Meanwhile, in 2015, Wayne is finally reading Amelia’s book and realizes that Lucy is the one who wrote the note. Shortly after, he begins losing it and goes around the house looking for his family. He eventually finds them…in 1990. He watches as post-argument Wayne and Amelia hold hands, the kids sleeping next to them. Wayne in 1990 almost appears to see Wayne in 2015, but then he definitely sees someone in the window (1980 Wayne?).

Speaking of 1980 Wayne, just after the Woodard shootout, he’s at the hospital, still in his bloody clothes and waiting for word on Roland. He’s on edge, but Amelia shows up and is able to eventually calm him down. After asking about her smell, he says he wants to get out of there and they go back to her place. “You hungry?” she asks. Well, not for food! He starts undressing, she follows suit, and they go into her bedroom.

In 1990, Wayne is hungry for the truth! He looks through the old files and discovers that the mysterious set of prints from the kids’ toys are gone. Then, when reevaluating the evidence from the Woodard house, which included Will’s backpack and Julie’s burnt shirt, he comes to the conclusion that they were planted since it was easy to put the blame on a dead guy. Roland is unsure what to do with all of this, but it will have to wait anyway because there’s a call that came through on the hotline that they need to hear. Apparently, Tom needs to hear it too. He’s brought into an interrogation room to listen to it with Roland and Wayne. It’s Julie and she’s talking about seeing Tom on TV. “Make him leave me alone,” she cries. “I know what he did. The man on TV acting like my father.” She also asks where Will is and what Tom did to him. “We left him resting,” she says. “He took me and I’m never coming back.” Tom is crying and failing to realize that he’s now suspect No. 1.

And now we get to the high point of the episode: For the first time, we meet 2015 Roland. He’s old, going bald, definitely single, and has a lot of damn dogs. He’s living out in the middle of nowhere and sees Wayne and Henry pull up outside. Wayne seems scared to go in and doesn’t remember the last time he saw Roland, but he perks up when his old partner comes outside and greets him. Once inside, Henry warns Roland of his father being “shakey.” “He remember why I’m pissed at him?” asks Roland. “Maybe I forgot too.” Henry leaves them alone and they awkwardly begin to catch up. “You don’t talk to someone for 24 years, you’re going to miss some s—.”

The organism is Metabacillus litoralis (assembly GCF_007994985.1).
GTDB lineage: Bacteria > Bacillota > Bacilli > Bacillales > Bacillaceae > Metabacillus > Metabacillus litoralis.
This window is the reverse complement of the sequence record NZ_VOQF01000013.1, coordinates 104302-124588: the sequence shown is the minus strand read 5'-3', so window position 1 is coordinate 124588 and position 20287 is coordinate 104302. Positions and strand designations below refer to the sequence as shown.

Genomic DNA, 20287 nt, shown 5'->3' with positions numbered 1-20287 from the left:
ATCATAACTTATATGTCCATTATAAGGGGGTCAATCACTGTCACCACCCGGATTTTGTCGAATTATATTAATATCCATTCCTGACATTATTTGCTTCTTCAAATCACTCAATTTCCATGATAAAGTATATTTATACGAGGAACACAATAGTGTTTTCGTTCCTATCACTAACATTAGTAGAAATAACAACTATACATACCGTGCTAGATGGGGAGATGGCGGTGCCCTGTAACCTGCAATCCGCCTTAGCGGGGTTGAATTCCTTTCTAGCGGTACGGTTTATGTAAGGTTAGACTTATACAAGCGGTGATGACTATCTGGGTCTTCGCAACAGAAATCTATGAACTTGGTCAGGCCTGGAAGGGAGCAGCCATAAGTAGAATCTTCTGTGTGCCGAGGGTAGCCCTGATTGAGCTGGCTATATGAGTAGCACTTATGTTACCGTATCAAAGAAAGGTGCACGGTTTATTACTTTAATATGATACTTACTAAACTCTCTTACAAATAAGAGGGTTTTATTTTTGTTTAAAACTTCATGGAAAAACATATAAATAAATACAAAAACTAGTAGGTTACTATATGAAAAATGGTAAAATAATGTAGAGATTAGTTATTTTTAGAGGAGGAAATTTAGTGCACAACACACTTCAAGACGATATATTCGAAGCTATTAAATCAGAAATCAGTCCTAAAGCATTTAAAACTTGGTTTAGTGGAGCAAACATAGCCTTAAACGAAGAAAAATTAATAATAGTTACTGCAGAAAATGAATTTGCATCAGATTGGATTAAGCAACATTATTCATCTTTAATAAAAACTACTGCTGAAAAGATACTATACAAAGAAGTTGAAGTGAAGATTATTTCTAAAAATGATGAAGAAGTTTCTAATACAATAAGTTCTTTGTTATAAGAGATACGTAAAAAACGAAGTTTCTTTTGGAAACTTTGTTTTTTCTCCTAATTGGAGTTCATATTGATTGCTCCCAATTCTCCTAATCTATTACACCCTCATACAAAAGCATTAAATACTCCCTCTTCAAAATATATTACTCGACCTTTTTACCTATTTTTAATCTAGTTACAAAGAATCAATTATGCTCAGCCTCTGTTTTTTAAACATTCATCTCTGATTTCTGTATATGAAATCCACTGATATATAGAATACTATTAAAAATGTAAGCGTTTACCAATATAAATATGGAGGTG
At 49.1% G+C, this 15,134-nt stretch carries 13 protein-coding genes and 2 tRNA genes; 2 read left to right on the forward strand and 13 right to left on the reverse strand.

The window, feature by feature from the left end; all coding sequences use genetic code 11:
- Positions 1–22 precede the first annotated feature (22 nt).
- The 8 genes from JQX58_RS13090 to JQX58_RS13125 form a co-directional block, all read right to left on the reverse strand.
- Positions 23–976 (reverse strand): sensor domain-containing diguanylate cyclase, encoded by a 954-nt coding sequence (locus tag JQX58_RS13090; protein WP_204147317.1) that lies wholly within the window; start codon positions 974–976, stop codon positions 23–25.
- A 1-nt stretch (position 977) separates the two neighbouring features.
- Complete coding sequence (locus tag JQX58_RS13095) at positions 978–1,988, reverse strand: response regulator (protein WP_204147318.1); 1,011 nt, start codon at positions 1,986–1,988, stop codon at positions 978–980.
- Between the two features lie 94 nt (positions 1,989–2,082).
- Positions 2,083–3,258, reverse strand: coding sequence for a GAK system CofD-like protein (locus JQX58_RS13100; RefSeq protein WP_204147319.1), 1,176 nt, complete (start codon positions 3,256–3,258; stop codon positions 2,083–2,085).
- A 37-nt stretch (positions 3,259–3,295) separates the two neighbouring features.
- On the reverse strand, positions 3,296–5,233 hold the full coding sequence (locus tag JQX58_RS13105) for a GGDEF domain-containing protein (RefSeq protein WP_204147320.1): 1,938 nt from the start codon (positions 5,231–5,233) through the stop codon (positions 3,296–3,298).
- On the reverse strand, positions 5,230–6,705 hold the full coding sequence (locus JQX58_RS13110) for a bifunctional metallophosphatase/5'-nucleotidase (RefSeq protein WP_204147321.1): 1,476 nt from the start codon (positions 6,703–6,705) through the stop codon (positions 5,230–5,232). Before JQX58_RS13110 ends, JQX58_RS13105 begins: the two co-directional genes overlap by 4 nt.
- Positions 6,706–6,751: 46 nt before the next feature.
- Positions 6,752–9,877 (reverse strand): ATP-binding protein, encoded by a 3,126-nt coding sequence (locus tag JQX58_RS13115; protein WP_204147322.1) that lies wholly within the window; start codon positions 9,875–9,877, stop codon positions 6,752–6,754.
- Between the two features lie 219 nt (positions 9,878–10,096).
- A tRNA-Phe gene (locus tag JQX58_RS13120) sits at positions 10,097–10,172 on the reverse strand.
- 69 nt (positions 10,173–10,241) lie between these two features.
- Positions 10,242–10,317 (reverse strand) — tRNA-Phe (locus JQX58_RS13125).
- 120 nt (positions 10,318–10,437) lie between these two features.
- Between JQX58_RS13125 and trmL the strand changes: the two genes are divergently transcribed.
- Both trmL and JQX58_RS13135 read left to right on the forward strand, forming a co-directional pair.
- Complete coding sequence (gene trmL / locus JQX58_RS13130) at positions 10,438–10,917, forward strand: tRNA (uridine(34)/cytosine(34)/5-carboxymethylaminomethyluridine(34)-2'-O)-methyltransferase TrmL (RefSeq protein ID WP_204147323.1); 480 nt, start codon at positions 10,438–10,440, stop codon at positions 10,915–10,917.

The former partners sit outside and begin talking about the case, with Roland making many references to information and events that we’re not privy to yet. A few things to recap: Roland hung up on the TV people; sounds like they killed a man, which may be Dan’s body; the name of a missing officer, Harris James, gets the attention of Roland; Lucy seems to have a connection to Harris; and the Hoyt Foods guy knew what they had done, but he’s dead now.

Now that that’s out of the way, they can get to the heart of the issue. Roland wants an apology from his long-time friend. “I’m sorry but I just can’t remember,” says an emotional Wayne. “I can’t remember my life.” Both men are crying and Roland accepts the apology. He’s more than happy to hang and drink and talk, but he doesn’t want to get back into the case. “C’mon, stir some s— up with me,” says Wayne, who wants to finish this for good. “70-year-old black man going bats— crazy, running around with a badge and a gun, you shouldn’t miss that.” Cracks Roland, “I could use a laugh.” THE BOYS ARE BACK! AGAIN!!

This week’s Truest Detective: 1990 Wayne isn’t messing around!

What did you think? Did you enjoy the final scene as much as I did? How are you feeling with only three episodes left?

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seasons
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  • 01/12/14